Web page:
Modi said the school is impacting knowledge to the kids through morning circles and also identified lack of water as another challenge as there was no borehole in the school.
“In 2003 I started teaching here and we have been having training which helped me impact on the children. From the training I learnt that there is a need to prepare the children to play so as to make them understand whatever they’re being taught. When they play they perform better.
“Every day what we are supposed to teach them in class, we would already do it outside through play method.”
“We also don’t have a safe place to keep the little instructional materials that we have. But despite the shortage of instructional materials, we are using available tools to carry out the teaching. We are using stones and other natural tools to apply to the teaching,” she said.
However, Farouk Umar, the director of Early Child Care Development, SUBEB, Sokoto said the state is looking towards addressing some of the challenges of early childhood education.
“The issue of school feeding is done in some schools and there’s a gradual process of doing it to cover the whole state.
“I’m sure we will continue to expand until all the schools are covered. We were supposed to be here just after 9am because usually they release them for a break around 9am. That’s why if you look at the children now most of them are very hungry, they want to go home because they’re used to going home by this time.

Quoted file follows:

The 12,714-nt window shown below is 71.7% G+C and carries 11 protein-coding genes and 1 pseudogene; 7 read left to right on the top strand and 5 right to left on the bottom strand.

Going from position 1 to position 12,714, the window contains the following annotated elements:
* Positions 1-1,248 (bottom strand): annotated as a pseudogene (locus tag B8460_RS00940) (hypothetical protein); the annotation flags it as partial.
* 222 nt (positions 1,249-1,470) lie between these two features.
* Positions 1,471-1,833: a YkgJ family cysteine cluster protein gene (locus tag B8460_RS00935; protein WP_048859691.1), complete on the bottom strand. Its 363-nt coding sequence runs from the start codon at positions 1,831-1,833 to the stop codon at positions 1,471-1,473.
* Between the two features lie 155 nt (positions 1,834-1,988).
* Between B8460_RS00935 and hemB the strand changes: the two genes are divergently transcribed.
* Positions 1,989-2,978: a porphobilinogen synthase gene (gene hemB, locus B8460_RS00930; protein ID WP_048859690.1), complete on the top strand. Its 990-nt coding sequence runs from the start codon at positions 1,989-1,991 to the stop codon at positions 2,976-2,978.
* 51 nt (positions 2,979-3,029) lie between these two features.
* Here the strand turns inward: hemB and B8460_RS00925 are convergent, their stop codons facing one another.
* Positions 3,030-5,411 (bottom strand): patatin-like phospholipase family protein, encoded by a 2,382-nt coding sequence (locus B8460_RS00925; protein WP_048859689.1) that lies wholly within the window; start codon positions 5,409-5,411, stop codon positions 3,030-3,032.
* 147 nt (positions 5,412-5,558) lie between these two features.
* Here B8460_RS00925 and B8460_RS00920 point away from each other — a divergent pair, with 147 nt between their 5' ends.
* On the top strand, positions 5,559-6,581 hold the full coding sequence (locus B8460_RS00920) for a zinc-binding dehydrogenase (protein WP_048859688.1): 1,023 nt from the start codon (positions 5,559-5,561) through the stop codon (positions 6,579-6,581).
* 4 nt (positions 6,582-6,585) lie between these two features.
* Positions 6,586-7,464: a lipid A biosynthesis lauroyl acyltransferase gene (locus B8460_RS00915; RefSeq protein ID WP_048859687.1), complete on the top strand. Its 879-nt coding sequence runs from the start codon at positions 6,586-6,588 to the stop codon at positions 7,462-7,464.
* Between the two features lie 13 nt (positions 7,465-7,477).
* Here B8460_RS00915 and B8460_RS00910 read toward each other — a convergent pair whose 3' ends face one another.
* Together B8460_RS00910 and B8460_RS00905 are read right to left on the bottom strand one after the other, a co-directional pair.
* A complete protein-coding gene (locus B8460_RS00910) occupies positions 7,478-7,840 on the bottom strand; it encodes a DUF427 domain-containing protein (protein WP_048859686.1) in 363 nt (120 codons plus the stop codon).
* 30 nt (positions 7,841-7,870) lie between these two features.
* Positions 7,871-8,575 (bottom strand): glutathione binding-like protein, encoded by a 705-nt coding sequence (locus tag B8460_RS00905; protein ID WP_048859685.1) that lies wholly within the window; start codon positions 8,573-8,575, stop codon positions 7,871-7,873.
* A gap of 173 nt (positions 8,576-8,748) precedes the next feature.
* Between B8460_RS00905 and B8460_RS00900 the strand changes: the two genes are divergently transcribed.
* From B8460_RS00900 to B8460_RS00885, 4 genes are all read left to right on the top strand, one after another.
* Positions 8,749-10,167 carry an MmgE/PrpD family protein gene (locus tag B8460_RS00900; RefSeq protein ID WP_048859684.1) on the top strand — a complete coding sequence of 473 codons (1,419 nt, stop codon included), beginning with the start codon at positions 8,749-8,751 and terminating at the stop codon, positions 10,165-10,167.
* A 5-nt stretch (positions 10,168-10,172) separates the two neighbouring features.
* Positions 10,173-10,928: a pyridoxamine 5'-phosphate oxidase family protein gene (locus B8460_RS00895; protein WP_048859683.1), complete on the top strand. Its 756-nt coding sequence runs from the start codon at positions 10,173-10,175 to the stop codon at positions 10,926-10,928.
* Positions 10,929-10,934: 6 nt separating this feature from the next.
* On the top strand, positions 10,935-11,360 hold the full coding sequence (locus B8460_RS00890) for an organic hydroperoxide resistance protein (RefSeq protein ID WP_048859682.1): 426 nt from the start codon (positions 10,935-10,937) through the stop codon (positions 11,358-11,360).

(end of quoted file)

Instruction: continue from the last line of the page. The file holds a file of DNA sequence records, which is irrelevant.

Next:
“There’s a need for orientation so that parents and community members are fully informed on the importance of education and in fact, that’s why we have a plan for Basic education in the state.
“In the last two weeks we have been doing training for five days where we review the plan and we incorporated a lot of sensitization activities under the ECCDE to ensure that more awareness is created in ECCDE centres,” he said.
Meanwhile, UNICEF Education Specialist Yetunde Oluwatosin said the first five years of a child’s life is actually a critical period for them because it is a time for them to develop their Social, cognitive, emotional and of course physical development.
She noted that the experiences a child goes through at this time has a major impact in their future
“So now we are talking about play-based learning. You find out that when a child is able to play within his or her environment, within the things that are available and within playing with their peers and also looking at adults as well, they’re able to develop all these areas and as they grow in life you see that these domains in them are very well developed.
“We have heard in the past years especially after COVID that there is a global learning crisis and if we must be honest with ourselves, if we look back at the foundational level we find out that is actually the root cause if we are looking at the root cause of this global learning crisis because children who are not in either Early Childhood education or pre primary education automatically they are lacking in some skills and they’re being left behind.
“For us in Nigeria, the 2018 National Personnel Audit that UBEC did finds out that there are over N7m of our children within that age range for pre primary education. So looking at the population of the age group in Nigeria you find out that just 1 out 3 children is attending early childhood or organized learning so what happens to the rest of the children?”